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How Eritreans view Abiy and Isaias’ regional integration venture

November 2, 2020

November 2, 2020

by Mebrahtu Ateweberhan

Suspicions are growing in Eritrea about the intentions of the two leaders.

Prime Minister Abiy Ahmed talks and acts not only as the leader of Ethiopia but also the wider Horn of Africa. The premier has also repeatedly proclaimed that Eritrea’s President Isaias Afeworki is a genuine partner in peace and development.
Since both leaders have taken it upon themselves to be the front-runners, we can safely assume that Ethio-Eritrean relations make the basis of the regional integration plan.

For it to succeed, it is essential that citizens of both countries have confidence in the process. It is for that reason Eritreans have intently followed Abiy’s movements since his first speech in parliament and visit to Eritrea in July 2018.

However, the lack of details in the respective Asmara and Jeddah Accords quickly triggered suspicion among Eritreans, and they were the first to warn that critical elements for a genuinely peaceful partnership were lacking.

Eritreans also had hoped that Abiy’s reconciliatory tone would have a spillover effect in their own country. To their dismay, a little more than two years after the peace deal, the borders are still closed and the human right situation remains the same in Eritrea, if not worse.

Contrary to their expectations, it is Abiy who is looking increasingly like Isaias. His recent purges of prominent opposition members are reminiscent of what Isaias did in 2001, when he put in jail members of the G-15, senior political leaders and government officials, not to mention other eliminations and shake-ups that took place in Eritrea. There has still been no formal Eritrean government account about the whereabouts of these officials.

Isaias is likely in this for one purpose only: exacting revenge on the Tigray People’s Liberation Front (TPLF) for the 1998-2000 Badme War, and becoming the main stumbling block for the regional integration scheme. Since the pronouncement of ‘Game Over’ at his peace acceptance speech in June 2018, he has continually accused the TPLF of sabotaging the peace process. This includes refusing to leave occupied Eritrean territory, and building new infrastructure, including houses, in the Badme area.

Abiy probably sees this as an opportunity to consolidate his power, although the long-term consequence of his gamble could be disastrous for Ethiopia. If his intentions were to isolate the TPLF, it appears he has done the opposite. He has made the TPLF almost inseparable from the people of Tigray.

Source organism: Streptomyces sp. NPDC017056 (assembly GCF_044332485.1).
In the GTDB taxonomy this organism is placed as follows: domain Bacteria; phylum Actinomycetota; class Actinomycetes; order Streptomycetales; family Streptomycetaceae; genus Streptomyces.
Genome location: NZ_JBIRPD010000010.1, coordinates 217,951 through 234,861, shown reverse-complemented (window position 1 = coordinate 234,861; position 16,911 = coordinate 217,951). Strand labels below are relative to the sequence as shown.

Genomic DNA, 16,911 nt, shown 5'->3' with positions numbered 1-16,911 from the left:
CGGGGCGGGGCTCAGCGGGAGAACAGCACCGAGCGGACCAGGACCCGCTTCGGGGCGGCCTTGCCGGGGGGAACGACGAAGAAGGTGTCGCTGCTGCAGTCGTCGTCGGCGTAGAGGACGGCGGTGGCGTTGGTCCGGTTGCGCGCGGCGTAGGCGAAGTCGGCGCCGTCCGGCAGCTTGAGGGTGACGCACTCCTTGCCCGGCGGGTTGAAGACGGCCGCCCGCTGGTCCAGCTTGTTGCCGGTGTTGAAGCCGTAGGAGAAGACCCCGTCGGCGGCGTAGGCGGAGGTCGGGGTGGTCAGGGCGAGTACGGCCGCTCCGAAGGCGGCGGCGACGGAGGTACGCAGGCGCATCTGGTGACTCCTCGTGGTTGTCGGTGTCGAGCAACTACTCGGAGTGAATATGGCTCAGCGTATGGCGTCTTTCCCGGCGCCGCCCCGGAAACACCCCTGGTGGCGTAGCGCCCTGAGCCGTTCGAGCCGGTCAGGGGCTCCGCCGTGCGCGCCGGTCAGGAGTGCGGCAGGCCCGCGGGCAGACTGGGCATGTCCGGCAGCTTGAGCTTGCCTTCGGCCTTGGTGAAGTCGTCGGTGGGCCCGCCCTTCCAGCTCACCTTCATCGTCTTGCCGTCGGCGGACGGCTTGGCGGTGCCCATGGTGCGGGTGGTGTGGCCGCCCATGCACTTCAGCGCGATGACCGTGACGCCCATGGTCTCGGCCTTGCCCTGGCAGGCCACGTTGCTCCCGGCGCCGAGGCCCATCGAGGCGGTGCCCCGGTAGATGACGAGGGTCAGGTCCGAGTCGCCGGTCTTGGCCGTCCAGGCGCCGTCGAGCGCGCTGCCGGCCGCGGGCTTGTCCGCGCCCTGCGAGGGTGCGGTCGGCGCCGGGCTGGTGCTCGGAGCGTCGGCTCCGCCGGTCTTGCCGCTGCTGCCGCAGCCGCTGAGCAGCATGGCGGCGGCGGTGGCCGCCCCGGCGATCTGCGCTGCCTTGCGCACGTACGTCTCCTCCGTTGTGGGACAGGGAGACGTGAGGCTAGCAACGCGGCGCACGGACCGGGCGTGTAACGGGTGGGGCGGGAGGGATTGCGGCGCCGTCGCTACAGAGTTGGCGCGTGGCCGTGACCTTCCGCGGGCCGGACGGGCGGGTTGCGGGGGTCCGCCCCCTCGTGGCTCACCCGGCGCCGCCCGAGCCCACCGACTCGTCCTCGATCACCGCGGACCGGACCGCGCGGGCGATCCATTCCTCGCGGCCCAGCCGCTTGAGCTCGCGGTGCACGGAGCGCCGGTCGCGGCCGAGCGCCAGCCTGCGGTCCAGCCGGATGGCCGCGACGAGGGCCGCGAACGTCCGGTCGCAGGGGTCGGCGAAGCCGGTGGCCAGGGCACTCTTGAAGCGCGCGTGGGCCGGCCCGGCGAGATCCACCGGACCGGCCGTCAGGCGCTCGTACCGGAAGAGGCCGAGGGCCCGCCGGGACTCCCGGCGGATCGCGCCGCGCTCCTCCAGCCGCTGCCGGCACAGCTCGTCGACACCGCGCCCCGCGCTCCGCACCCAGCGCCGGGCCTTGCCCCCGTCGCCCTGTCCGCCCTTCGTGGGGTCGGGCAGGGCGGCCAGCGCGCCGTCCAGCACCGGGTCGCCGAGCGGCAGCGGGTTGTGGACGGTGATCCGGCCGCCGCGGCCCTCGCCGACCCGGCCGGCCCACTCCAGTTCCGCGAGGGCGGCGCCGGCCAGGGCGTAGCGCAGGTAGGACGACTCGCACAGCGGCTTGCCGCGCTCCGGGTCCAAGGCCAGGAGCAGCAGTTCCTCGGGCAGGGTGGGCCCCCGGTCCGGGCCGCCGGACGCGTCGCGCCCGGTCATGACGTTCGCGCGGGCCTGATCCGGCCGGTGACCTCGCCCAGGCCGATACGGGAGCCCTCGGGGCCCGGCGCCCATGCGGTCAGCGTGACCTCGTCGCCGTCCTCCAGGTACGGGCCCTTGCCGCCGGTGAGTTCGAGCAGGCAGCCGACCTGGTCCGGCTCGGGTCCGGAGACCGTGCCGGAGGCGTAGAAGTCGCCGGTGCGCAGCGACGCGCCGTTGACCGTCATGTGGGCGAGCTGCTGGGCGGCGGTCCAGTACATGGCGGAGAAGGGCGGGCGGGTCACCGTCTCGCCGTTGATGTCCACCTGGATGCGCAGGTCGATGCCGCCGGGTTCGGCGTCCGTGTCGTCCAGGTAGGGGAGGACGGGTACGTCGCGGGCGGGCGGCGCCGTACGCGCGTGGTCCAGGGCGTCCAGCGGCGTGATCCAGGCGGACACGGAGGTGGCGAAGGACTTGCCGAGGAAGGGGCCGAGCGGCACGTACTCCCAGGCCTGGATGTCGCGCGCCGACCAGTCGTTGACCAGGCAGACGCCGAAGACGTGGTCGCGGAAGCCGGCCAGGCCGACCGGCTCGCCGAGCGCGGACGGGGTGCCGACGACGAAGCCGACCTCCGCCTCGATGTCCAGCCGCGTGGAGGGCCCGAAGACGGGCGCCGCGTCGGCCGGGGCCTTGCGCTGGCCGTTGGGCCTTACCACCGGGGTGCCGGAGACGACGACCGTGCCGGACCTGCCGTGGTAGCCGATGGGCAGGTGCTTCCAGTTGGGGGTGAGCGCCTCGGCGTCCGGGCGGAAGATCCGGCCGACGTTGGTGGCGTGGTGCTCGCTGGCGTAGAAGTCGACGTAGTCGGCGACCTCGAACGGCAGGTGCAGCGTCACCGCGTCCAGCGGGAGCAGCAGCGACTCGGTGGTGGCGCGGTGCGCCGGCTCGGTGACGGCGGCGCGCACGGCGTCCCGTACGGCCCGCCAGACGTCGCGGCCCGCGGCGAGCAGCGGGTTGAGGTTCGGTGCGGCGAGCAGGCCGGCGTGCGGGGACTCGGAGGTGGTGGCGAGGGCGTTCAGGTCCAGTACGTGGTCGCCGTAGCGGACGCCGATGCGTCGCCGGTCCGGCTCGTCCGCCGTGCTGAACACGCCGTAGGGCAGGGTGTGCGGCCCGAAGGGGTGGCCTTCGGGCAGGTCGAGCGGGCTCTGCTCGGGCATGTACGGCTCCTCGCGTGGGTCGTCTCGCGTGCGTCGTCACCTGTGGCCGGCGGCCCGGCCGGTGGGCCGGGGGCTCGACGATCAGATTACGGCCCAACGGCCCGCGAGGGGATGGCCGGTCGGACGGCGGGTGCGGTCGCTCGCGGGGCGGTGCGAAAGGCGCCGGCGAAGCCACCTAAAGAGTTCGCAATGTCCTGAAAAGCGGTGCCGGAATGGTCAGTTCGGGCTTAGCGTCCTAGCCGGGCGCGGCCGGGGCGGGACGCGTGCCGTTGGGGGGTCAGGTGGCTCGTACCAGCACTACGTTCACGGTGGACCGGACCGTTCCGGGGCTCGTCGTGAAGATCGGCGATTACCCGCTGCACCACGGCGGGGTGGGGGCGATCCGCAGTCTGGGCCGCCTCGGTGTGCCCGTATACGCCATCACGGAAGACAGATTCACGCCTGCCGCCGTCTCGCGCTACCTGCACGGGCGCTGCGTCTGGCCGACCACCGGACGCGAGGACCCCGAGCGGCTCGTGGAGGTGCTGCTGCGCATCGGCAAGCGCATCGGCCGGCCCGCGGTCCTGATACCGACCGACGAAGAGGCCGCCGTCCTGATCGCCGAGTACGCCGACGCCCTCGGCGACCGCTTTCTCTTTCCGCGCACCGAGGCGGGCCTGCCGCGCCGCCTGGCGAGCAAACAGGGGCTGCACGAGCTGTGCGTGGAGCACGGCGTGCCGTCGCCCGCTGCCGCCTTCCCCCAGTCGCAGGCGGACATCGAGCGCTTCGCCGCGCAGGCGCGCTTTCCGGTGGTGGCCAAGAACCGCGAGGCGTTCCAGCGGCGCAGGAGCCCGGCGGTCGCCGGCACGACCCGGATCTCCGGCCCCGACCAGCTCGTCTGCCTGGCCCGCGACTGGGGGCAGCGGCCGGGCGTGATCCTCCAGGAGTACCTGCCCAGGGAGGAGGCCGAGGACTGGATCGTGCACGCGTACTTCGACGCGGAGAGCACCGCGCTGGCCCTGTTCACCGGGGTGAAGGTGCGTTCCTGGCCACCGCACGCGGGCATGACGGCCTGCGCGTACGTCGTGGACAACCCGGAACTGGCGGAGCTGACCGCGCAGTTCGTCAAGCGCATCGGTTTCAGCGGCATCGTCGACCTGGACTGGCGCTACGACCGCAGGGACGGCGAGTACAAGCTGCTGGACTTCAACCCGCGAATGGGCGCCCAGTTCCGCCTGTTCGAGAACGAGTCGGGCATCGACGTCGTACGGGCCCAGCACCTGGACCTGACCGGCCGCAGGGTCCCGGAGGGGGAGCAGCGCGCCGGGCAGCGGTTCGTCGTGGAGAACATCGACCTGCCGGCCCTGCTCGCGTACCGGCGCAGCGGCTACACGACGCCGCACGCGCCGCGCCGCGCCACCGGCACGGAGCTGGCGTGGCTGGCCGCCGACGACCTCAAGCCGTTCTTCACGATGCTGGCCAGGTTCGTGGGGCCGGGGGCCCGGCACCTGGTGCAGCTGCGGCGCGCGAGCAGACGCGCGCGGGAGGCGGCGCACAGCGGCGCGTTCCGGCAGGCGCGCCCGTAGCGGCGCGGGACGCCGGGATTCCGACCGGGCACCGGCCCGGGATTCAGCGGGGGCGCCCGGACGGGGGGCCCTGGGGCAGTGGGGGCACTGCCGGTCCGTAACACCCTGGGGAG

The tripartite alliance
The Abiy-Isaias regional integration project also extends to Somalia and includes an associate in the name of Mohammed Abdullahi, or Farmajo. At least on the surface, it looks like the main goal is strengthening the central governments in Ethiopia, Somalia, and Sudan as regional anchor states.

Abiy and Isaias’s efforts to strengthen Somalia’s central government is creating uncertainties in the country and the region. Somalia’s federal arrangement is pragmatic and inclusive considering where the country was a decade ago, and involves a range of local and international stakeholders. As a result, many former Al Shabaab members and warlords have returned to normal life and gone on to take part in local and regional elections.

Farmajo’s arrival to power stems from that process.

As with the Isaias-Abiy, the details of the Abiy-Isaias-Farmajo pact are unclear. Nevertheless, it looks like it is alienating former members of Al Shabaab, as well as other regional leaders. Arrests and attempts of arrest of key stakeholders have endangered the peace process and caused resentment between Kenya and Ethiopia. The antagonism has escalated to the extent of interfering with the respective peacekeeping participation of Ethiopia and Kenya in South Sudan.

There are also signs that the tripartite alliance is undermining the sovereignty of Djibouti and Somaliland. Djiboutian President Ismail Omar Guelleh’s disclosure of Eritrea-Ethiopian agreement regarding an Ethiopian naval base in Massawa indicates things are not going as planned.

However, recent reports are indicating that the Ethiopian navy would base itself in Djibouti. Similarly, rejection by Somaliland authorities of repeated requests by Farmajo, as well as Abiy, to visit the country are ominous signs of distrust.

The farce of regional integration